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Chestnuts — a rare find in the Bay Area — grows in the hills above Palo Alto

Original post made on Nov 15, 2019

About 2,500 feet above Palo Alto in the Santa Cruz Mountains, there's a 20-acre farm that nurtures a rare crop for this area: chestnuts.

Read the full story here Web Link posted Friday, November 15, 2019, 6:55 AM

Comments (9)

7 people like this
Posted by Brit
a resident of Palo Verde
on Nov 15, 2019 at 8:14 am

These are obviously edible chestnuts.

There is another type, horse chestnuts which take me back to my childhood. The trees were so common all over the UK that we used to collect the horse chestnuts. They were called conkers and we would thread a string through them and then "battle" them with our friends. There were tricks to making our conkers stronger, but I can't quite remember them. The winner of the battle was the one whose conker remained on the string and it was called a conker 1, if you ended up with a conker 5 or a conker 6, you were the proudest child in the playground. They still do that and now there are conker championships. Web Link


1 person likes this
Posted by Reggie
a resident of Palo Alto Hills
on Nov 15, 2019 at 9:47 am

Correction: The chestnut orchard is located on public land within the Midpeninsula Regional Open Space District's Skyline Ridge Preserve. Mr. Johsens has an agreement with Midpen Open Space to manage the orchard and sell the chestnuts in alignment with Midpen's mission of preserving, restoring and providing public access to open space.


2 people like this
Posted by Reggie
a resident of Palo Alto Hills
on Nov 15, 2019 at 9:49 am

Correction: The chestnut orchard is owned by the public as part of the Midpeninsula Regional Open Space District's Skyline Ridge Preserve. Mr. Johsens has an agreement with Midpen Open Space to manage the orchard and sell the chestnuts in alignment with Midpen's mission of preserving, restoring and providing public access to open space.


2 people like this
Posted by Jocelyn Dong
editor of the Palo Alto Weekly
on Nov 15, 2019 at 12:04 pm

Jocelyn Dong is a registered user.

Thank you, Reggie. You are correct. We've changed "Owner" to "Manager" in the second paragraph.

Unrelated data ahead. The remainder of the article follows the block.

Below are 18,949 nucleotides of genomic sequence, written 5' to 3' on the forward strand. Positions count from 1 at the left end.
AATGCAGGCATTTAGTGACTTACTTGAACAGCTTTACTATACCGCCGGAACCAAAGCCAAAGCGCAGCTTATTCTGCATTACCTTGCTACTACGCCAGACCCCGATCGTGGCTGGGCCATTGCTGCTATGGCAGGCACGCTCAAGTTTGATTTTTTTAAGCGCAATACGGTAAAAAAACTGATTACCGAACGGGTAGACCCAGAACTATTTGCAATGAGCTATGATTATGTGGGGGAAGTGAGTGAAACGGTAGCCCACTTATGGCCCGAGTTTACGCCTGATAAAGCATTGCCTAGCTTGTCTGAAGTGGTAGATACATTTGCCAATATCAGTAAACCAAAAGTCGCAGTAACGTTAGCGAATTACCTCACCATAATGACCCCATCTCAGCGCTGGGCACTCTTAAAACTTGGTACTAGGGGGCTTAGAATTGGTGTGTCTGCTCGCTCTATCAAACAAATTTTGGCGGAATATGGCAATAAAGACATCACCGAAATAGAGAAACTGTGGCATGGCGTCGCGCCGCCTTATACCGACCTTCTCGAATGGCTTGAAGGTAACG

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Posted by Elspeth
a resident of Crescent Park
on Nov 15, 2019 at 12:14 pm

To Joceyln Dong - in the second paragraph, you should change the possessive pronoun "his" in the phrase " his American-hybrid and Japanese chestnut trees" to "the" to make it clear Mr. Johsens is not the owner (and highlight his wonderful public service in managing the land). Also, the article should give credit to the mission and implementation of the MidPen Open Space Preserve and give them credit for the fantastic work they do!


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Posted by Melanie
a resident of another community
on Nov 15, 2019 at 1:28 pm

Corrections
It should be "Glen Barnett" (not Bill Barnett) in the article text (it is correct in the photo captions)
It should be "Melanie Barnett" (not Melania Barnett) in the photo captions (it is correct in the article text.


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Posted by Anon
a resident of Another Palo Alto neighborhood
on Nov 15, 2019 at 5:48 pm

>> American-hybrid and Japanese chestnut trees

This orchard was mentioned in another thread. I'm curious about the hybrid-- I guess the hybrid must be resistant to Chestnut Blight? I believe that orchards of pure native American Chestnut are pretty much impossible to grow now: Web Link


7 people like this
Posted by Toni
a resident of Old Palo Alto
on Nov 16, 2019 at 4:26 pm

I think it’s a bad idea to push the idea that the public owns these trees. Something more nuanced is needed: The Open Space District owns the trees, and the land, and makes them accessible for the public’s enjoyment, subject, of course, to necessary rules and restrictions. I have witnessed people try to steal chestnuts and also beat the chestnut tree branches, claiming it’s their right to do so because the public owns them. Mr. Johsens has never asserted that he owns the orchard. He owns the crop and he owns the business that manages the orchard, and, equally importantly, he protects the trees from the idiots who think they can do what they want on Open Space land.


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Posted by Jocelyn Dong
editor of the Palo Alto Weekly
on Nov 18, 2019 at 8:49 am

Jocelyn Dong is a registered user.

Melanie and Glen: Our apologies! The article and photo captions have been corrected. Thank you for participating in our story.


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